To conclude… I am a cameraman for around thirty years now and i have never been more disappointed about a camera, and i have owned quite a few! It’s the arrogance and total lack of support from the manufacturer that pisses me off. Calling this device a Production Camera is absolutely bollocks

I hope Blackmagic Design comes up with a solution between now and a month or two max, and restore my faith in their product(s). I was informed about the new upcoming Ursa models long before anyone else, but i still decided to give the BMPC a change last november, because i have a job to do! I was planning on buying an Ursa later this year, but the experience with the BMPC has changed my mind – for now…

Martin.

Tags: #bmpc #bmc4k #blackmagic #ursa @BlackMagic_BMD #pixels

(Ps. this is a general example of the stuck pixels problem in the BMPC. Footage is not my own. I have lost the energy and appetite to do more tests and publish my own findings here for now.)

General example of stuck pixels General example of stuck pixels

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25
Oct
14

I downgraded from Red Scarlet MX to Blackmagic Production Camera, but it feels like an upgrade!

Martin Beek https://livecrew.nl I’ve thought long and hard about my next move, camera-wise. My Red Scarlet MX was eligible for upgrading to an Epic for 9000US$, or upgrading to a Scarlet Dragon for 9500US$. I paid a small fortune for my Scarlet and adding another 9 grand meant that i could’ve better bought an Epic in the first place. IMHO, not much of a deal or “gesture” to Scarlet owners.

I decided eventually to sell the Scarlet now it’s still worth a few bucks. Emphasizing on “a few”.
I had to let it go a few weeks ago for 7200 euros including a cage, Redmote, two 64gb SSDs, 5″ LCD, sideSSD, etc.; the complete scarlet package plus tophandle and cage. That amount of money is peanuts, but hey, you know that it devaluates starting day one.

I decided to “downgrade” to a 3000US$ Blackmagic production camera, forMartin Beek https://livecrew.nl https://livecrew.nl/martinbeek having a camera around the place and have something to play with during the fall and winter. Bought myself a great Sigma 18-35 1.8 zoom and a cage with handles plus three 500GB SSDs. Still had enough money left to buy some extra audio gear, Vmount batteries and pay a few months of mortgage for the house! 😉

I thought i’d bought Martin’s next plaything and considered it to be a downgrade just to please my desire to own a camera.
I was almost shocked to learn that the 3000$ silly looking package produced way sharper and detailed images that my Red scarlet ever did! It has roughly the same dynamic range and s/n ratio, but seems to reveal much more micro-detail instead of bags of noise when blowing images up to 200%. VERY VERY IMPRESSIVE!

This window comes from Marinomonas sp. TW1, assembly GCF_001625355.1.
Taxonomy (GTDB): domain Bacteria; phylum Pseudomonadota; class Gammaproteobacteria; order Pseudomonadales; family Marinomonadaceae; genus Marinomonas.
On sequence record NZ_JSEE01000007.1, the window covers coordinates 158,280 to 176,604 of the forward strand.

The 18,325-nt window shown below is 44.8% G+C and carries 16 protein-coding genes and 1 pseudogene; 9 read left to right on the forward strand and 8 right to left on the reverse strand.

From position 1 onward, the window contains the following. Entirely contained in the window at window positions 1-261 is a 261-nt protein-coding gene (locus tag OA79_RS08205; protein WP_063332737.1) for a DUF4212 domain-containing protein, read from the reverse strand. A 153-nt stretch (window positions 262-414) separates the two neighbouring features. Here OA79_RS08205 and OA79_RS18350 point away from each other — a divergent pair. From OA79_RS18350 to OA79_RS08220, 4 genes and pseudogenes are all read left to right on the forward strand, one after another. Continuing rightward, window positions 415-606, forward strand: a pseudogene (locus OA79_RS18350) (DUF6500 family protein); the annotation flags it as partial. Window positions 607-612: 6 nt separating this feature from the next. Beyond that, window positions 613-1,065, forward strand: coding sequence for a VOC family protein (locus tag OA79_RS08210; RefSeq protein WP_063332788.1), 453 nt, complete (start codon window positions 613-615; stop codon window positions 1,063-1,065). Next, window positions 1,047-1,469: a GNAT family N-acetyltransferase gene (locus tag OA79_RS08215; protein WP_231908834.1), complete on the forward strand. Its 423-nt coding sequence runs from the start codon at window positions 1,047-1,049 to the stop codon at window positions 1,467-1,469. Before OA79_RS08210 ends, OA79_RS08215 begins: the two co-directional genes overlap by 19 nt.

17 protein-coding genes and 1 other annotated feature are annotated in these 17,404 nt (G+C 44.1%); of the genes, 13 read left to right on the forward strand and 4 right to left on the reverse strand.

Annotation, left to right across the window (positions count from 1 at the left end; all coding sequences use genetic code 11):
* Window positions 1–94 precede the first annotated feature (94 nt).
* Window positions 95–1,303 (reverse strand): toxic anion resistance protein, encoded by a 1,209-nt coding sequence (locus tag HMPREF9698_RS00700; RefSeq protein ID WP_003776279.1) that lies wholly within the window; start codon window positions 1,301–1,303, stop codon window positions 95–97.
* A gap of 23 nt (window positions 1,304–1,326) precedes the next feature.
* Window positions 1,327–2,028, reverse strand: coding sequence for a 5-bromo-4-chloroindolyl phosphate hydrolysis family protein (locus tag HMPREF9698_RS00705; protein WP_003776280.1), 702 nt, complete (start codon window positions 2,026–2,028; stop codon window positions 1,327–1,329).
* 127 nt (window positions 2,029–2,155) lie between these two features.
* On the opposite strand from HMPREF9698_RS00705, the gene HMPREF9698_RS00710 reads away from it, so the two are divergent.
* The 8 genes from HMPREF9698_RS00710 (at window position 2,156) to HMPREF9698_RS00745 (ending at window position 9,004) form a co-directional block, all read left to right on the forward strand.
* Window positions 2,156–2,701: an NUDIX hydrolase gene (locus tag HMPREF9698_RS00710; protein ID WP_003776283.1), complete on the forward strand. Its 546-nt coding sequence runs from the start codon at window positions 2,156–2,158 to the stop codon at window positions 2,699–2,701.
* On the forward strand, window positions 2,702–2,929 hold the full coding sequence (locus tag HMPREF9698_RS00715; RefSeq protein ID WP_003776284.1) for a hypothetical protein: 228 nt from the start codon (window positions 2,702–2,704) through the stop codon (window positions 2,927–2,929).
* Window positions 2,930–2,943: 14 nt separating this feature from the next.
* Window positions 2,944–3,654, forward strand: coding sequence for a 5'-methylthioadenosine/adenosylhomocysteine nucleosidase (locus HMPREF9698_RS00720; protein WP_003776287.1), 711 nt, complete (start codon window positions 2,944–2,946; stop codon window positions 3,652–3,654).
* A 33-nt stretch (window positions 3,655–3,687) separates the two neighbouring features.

https://livecrew.nl/martinbeek Martin Beek https://livecrew.nl I shoot 24p exclusively in 4K on any camera – i rent highspeed cameras when i need them. So the Blackmagic production camera is a gift from heaven to indie filmmakers. For the price of renting a Red (don’t you ever think of buying one!) you can buy two or three BMPCs !!!  And, just to make this clear, i am not paid of sponsored by BM to tell you this! 😉

I’ll definitely shoot my next feature on multiple BMPCs, i swear!

Cons?

  • It needs bags of light (so buy a speedbooster or <=1.8 lens)
  • 400 ASA natively: use a ND filter and don’t switch to 200ASA (limiting DR)
  • 800 ASA is too noisy, just stick with the 400 ASA and crank the exposure up in post; it’ll look great!
  • No white balance. Just a range of Kelvins to choose from. Shoot a color card or WB card and adjust in post.
  • Internal battery wears down just below one hour. Buy one medium sized Vmount battery and you’re good for hours.
  • The BM CINEMADNG Raw codec is HUGE and will slurp your precious SSD gigabytes before you know it.
    BM HAS to device a way to adjust the compression level of the codec or come-up with something new, because this data-rate is outrageous. Recording just 12 minutes on a 500GB ssd is something i can NOT live with. Imagine shooting a feature film with this… My storage and backup costs would go through the roof! The Red Scarlet recorded 34 minutes of full 4K with low compression (1:6) on a 64GB ssd !

DSC_0133Pros?

  • Lightweight form factor, though very well build metal design – feels solid
  • Record prores and raw (Cinema DNG)
  • Super 35mm large sensor, great filmic shallow DOF with the right lenses
  • Comes with a fully licensed version of DaVinci Resolve (including dongle)!
  • Very nice skin color representation and silky smooth light transitions (just a personal / subjective opinion)
  • Low (audible) noise
  • full Canon EF lens communication and LANC (BeBop lanc controller will even control focus)
  • 4K SDI out
  • 12-35 volt input, so hookup any juice that doesn’t kill you 😉
  • Easy operation, easy menu’s

DSC_0130

My next project… Taking a scene shot with my Scarlet, and repeating it with the same lens on the same location and under the same lighting conditions and show you the difference!